When opportunity calls, just answer the telephone

The Nation - Saturday, February 07, 2004

Dr Richard J Roberts, a 1993 Nobel Laureate for Medicine, said yesterday that if your phone rings at six in the morning on a holiday, you should still pick it up. Roberts who won the prize for discovering split genes back in 1977 said he had no clue when the caller asked him, 'Did you hear the news?' His only concern was preventing his family from being awoken too early in the morning.

He asked the caller, who turned out to be from CNN, whether he knew what time it was, before being told that he had won the Nobel Prize.

And the secret?

Roberts said it is important for parents and teachers to nurture curiosity and an inquisitive mind among the young, which might lead to important discoveries in the future.

'A lot of things inspired me. . . . Insatiable curiosity. You want to know why the trees grow up or why they form the branches the way they do.'

As a child, he enjoyed solving puzzles, reading about Sherlock Holmes and putting together home-made fireworks.

It is important that children have the opportunity to get their hands on science, he said.

'Make more fireworks,' was his advice to children. 'Get your kids to do a hands-on experiment. They may lose a finger or two along the way, [but] life is not without risks,' said Roberts.

Roberts lamented at an earlier lecture on Thursday that these days people's main motivation to do anything appears to be money.

Roberts, who studied at Sheffield University in England but has worked in the United States for the past three decades, said money has become the new religion in the US and this new creed is spreading around the globe.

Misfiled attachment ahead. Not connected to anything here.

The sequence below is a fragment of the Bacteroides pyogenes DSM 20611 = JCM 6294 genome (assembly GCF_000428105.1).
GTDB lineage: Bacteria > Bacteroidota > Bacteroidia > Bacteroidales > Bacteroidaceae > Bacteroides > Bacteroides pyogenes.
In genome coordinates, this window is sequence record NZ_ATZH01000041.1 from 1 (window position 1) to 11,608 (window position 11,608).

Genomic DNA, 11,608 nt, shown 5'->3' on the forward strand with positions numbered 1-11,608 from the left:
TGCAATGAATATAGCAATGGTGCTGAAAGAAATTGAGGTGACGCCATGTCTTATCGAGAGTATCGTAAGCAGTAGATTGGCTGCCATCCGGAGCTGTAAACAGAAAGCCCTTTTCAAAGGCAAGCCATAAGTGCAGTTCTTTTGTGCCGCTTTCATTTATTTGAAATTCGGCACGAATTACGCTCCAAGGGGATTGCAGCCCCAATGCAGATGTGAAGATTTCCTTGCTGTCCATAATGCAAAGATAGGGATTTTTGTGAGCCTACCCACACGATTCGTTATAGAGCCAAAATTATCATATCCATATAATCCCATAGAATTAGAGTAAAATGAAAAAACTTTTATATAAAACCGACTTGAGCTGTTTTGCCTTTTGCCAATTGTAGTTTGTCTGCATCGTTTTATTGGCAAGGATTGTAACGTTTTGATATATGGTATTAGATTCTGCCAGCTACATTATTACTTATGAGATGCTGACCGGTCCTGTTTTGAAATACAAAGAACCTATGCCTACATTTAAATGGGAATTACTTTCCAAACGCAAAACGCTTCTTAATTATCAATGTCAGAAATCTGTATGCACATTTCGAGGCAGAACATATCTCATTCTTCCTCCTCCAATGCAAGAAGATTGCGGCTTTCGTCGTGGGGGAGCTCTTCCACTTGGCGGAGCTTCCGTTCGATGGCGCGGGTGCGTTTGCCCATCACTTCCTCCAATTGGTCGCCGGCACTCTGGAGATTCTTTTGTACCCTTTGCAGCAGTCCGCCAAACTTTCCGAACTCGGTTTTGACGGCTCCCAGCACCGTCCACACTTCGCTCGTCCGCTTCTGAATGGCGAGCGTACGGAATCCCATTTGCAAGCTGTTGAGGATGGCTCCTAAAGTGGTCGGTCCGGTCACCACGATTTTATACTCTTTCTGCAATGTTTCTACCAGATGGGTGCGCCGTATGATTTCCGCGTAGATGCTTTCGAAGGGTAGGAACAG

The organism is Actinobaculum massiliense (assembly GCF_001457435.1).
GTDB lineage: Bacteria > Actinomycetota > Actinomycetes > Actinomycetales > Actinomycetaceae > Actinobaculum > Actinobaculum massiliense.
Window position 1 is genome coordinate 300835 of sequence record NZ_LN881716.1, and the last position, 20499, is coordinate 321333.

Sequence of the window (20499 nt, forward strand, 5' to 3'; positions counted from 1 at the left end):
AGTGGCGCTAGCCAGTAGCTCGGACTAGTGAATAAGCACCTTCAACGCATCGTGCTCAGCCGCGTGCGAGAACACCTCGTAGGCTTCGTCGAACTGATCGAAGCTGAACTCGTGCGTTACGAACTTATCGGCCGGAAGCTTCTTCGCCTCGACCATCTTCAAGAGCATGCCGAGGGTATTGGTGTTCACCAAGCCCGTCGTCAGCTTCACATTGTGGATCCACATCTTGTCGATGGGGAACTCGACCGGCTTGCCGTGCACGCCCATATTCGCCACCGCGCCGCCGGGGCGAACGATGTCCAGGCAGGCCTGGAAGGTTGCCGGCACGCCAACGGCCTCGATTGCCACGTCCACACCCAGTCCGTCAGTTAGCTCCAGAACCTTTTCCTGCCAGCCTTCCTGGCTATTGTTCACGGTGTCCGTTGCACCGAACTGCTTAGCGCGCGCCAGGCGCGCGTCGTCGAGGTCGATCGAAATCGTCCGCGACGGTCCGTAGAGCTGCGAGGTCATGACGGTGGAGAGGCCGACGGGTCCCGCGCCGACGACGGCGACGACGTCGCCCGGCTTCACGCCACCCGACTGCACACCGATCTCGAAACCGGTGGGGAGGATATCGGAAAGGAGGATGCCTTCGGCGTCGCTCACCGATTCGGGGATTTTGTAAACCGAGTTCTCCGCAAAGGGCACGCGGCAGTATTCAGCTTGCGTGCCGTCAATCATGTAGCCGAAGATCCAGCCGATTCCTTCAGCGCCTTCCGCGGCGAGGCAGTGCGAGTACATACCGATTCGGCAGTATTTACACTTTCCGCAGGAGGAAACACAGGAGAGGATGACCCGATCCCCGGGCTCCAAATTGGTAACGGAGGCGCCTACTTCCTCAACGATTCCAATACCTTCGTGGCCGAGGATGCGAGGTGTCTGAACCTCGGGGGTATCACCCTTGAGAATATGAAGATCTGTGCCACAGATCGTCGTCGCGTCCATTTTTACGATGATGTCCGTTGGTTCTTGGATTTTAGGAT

Roberts emphasised that working on something one is passionate about is crucial. 'My wife says I work too much, but I don't think of it as work.'After a technical lecture on his discovery of split genes yesterday, Roberts also talked about some of the good things that happened after he took that phone call.

The trip to Sweden to collect his prize was an awe-inspiring experience, said Roberts. It began with an announcement while flying there with Scandinavian Airline Systems that one of the passenger was a new Nobel Laureate, followed by complimentary champagne for all passengers and a toast in his honour.

After the plane landed, Roberts said he was treated to a wonderful ceremony. The award night, which takes place every December, includes people saying 'nice things that you would be embarrassed to say about yourself'.

He added: 'I would recommend that if you get the call, say 'yes'! Ever since I won I have had many wonderful invitations, including coming here to talk to you in Thailand.'

Roberts' visit is part of an on-going series of lectures called 'Bridges: Dialogues Towards a Culture of Peace' organised by the International Peace Foundation.

Pravit Rojanaphruk